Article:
Required OpenCirrus Resources

We expect to use 5-20 nodes at a time, very little network bandwidth (processing data stored on disk) and approximately 20-50Gb of storage.

Beginning next year (in a follow-on Open Cirrus project) we hope to do real time analysis of brain data, which will require modest network bandwidth (< 1Mb / sec).


Expected project results

The outcome of this project will be new insights into the brain's representation and processing of information. We expect to develop software tools to facilitate this analysis, and academic publications documenting the results of our research.


What do you intend to do with the expected project results?

Write a paper documenting our results to be submitted for publication in an appropriate journal and/or presented at a conference.

SLIPstream

  • Padmanabhan Pillai (Intel)
  • Rahul Sukthankar (Intel)
  • Pyry Matikainen (CMU)
  • Rong Jin (MSU)
  • Fengjie Li (MSU)
  • Hamid Valizadegan (MSU)
  • Yang Zhou (MSU)
  • Joel Jurik (UCF)

Research Objectives

The SLIPstream project seeks to accelerate algorithms for computer vision tasks by exploiting parallel processing on clusters of multicore machines. The goal is to enable use of computationally expensive processing algorithms in interactive settings. In particular, the project seeks to use computer vision in interactive games, human computer interfaces, and in the control of consumer electronics in the home.


Research scope of work

The project seeks to: 1. Develop a runtime system and set of APIs to write programs that can make use of and run efficiently on multiple machines in parallel, 2. Design new computer vision algorithms that can make use of a large number of processing cores in a single machine and in a cluster, 3. Develop a set of techniques for breaking up a sequence of image processing steps into coarse grained tasks that can be run in parallel, 4. Port a set of existing application for event detection in video, video image stabilization, and gesture detection to the parallel runtime, 5. Design new gesture recognition algorithms that use computer vision to detect whole body motions, detect hand gestures, and determine where a user is pointing, and 6. Develop one or more interactive demonstrations of using real-time vision-based gesture detection to control a game, computer, or device.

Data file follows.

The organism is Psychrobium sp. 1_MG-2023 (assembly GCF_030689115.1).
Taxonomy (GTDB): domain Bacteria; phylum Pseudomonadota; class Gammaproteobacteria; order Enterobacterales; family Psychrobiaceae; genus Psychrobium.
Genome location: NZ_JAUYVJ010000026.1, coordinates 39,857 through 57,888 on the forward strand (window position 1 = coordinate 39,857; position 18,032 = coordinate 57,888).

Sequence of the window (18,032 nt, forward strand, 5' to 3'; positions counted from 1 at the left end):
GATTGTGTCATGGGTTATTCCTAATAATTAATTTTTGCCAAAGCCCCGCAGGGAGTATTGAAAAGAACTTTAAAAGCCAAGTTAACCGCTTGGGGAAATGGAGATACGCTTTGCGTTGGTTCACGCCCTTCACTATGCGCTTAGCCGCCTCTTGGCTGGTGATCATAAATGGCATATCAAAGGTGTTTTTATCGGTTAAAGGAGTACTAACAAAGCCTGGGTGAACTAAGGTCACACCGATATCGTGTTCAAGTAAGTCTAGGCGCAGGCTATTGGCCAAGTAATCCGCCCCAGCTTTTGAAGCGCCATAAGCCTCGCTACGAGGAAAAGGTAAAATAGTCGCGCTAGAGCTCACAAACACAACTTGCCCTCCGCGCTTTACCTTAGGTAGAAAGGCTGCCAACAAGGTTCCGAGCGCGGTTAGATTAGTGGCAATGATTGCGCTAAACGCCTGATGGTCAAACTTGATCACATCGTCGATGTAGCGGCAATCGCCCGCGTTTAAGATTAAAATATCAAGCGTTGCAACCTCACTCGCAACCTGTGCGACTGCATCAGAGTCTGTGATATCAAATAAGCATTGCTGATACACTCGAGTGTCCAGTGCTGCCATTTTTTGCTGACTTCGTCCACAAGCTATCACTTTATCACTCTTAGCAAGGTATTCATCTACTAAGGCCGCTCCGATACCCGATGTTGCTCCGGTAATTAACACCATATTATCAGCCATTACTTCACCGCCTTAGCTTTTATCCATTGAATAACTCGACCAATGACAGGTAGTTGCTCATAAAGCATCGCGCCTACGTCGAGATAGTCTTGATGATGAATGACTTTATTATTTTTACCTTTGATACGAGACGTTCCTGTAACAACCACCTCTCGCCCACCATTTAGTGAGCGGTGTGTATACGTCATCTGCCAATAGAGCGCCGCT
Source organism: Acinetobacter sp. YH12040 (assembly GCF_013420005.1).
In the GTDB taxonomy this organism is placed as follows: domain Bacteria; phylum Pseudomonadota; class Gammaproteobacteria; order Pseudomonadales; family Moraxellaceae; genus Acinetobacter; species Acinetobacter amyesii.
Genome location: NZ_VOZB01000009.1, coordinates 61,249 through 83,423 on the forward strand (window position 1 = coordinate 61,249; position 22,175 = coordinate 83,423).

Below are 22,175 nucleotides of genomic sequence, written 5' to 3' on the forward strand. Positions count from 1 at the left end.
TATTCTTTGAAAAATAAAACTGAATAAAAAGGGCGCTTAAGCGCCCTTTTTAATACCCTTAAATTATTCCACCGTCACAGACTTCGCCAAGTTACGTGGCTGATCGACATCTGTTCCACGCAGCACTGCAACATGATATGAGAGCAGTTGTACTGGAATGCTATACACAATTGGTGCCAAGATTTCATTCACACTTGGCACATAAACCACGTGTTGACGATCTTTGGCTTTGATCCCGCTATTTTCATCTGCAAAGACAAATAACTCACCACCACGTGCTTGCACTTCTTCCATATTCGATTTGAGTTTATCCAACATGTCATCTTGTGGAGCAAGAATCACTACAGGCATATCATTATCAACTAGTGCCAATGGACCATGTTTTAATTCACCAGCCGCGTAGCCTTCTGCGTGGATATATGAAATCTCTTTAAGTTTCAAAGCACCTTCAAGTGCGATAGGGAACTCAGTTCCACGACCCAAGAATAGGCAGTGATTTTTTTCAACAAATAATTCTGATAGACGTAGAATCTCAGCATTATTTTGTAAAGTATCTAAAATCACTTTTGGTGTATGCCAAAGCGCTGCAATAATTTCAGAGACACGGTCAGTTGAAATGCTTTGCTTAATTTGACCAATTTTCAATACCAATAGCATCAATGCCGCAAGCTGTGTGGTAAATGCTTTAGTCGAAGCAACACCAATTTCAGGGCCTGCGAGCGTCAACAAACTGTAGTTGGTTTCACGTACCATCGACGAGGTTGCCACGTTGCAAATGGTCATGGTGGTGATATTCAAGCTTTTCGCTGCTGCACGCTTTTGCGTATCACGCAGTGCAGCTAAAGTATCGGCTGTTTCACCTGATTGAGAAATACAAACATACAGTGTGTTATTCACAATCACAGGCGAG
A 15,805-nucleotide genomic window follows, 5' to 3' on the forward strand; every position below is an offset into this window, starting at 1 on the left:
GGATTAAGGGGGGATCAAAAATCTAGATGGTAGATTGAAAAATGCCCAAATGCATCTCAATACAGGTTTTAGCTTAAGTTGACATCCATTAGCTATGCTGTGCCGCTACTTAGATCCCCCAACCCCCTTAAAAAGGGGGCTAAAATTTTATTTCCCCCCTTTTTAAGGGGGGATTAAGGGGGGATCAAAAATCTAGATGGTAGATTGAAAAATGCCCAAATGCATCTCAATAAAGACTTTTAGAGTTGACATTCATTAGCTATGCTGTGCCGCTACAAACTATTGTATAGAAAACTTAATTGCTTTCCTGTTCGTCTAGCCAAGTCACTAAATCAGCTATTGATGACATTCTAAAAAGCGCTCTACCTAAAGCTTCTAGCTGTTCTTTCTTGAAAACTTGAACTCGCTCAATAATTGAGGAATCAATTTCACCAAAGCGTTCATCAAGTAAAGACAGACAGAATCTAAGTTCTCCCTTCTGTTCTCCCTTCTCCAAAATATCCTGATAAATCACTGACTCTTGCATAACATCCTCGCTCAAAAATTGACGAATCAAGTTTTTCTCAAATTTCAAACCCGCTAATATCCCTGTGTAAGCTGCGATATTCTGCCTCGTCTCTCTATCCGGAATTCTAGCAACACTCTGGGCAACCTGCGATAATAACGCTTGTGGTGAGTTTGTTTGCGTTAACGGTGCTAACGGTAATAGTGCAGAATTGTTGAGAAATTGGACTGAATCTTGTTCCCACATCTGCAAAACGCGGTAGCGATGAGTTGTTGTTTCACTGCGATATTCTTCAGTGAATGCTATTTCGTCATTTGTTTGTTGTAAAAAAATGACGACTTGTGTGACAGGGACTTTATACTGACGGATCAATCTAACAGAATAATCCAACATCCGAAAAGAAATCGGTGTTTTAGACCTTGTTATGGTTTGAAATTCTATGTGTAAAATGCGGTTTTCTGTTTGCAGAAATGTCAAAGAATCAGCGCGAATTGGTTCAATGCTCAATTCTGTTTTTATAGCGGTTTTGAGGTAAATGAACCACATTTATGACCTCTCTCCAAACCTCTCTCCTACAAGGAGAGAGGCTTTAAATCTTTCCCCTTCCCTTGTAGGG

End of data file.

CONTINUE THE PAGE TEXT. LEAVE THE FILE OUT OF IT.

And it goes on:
Required Open Cirrus Resources

This project requires multiple, multicore machines (or virtual machines) in a cluster. Each machine should have 4 to 8 processor cores, each 2-3GHz. 10 to 15 such machines (or VMs) should suffice. Gigabit Ethernet or faster connectivity is needed. Storage is not a major issue for this project, so a few gigabytes of temporary local storage on each machine will suffice.


Expected project results

The results of the project include: 1. Software artifaces include the runtime system itself, as well as any new algorithms and demonstrations developed, and 2. Data comparing the performance improvements, the precision, and recall of new and parallelized vision algorithms.


What do you intend to do with the expected project results?

The results of this work will be published at academic conferences and in journals. The software artifacts will be released under an open-source license.

Autolab - Autograding handin service for the cloud

  • David O'Hallaron (ILP)
  • Chee Hoon Ha (CMU)

Research Objectives

The aim of this research project is to develop the software prototype of a cloud-based autograding handin service that could eventually be used to help high school and university instructors teach programming courses.


Research scope of work

The project will build a web based autograding handin service on the Intel Open Cirrus cluster. This service will allow users to upload and download programming assignments, automatically grade the assignments, and maintain a running scoreboard of assignment scores. The key research areas are the design of interfaces for defining assighments, and scalable techniques for scheduling and placing vms when assignments are handed in.


Required Open Cirrus Resources

We will be running the service on the Intel Open Cirrus cluster, on top of the Intel Labs Tashi system, using up to 100 virtual machines at peak loads, and a small amount, on the order of a few tens of GB, of distributed file system storage.


Expected project results

The main artifact will be an open source software program that implements a scalable autograding handin service, and scalable techniques for handling the bursty nature of assignment handins.


What do you intend to do with the expected project results?

The software will provide a proof of concept for what we hope will eventually be an autograding handin service for the nation's universities (of course this eventual national service would not use the open cirrus cluster. We're only developing the prototype in this project.)

Register Allocation Deconstructed

  • David Koes (CMU)
  • Seth Goldstein (CMU)

Research Objectives

Register allocation is a fundamental part of any optimizing compiler. Effectively managing the limited register resources of the constrained architectures commonly found in embedded systems is essential to maximizing code quality. We seek a deeper understanding of the register allocation problem.


Research scope of work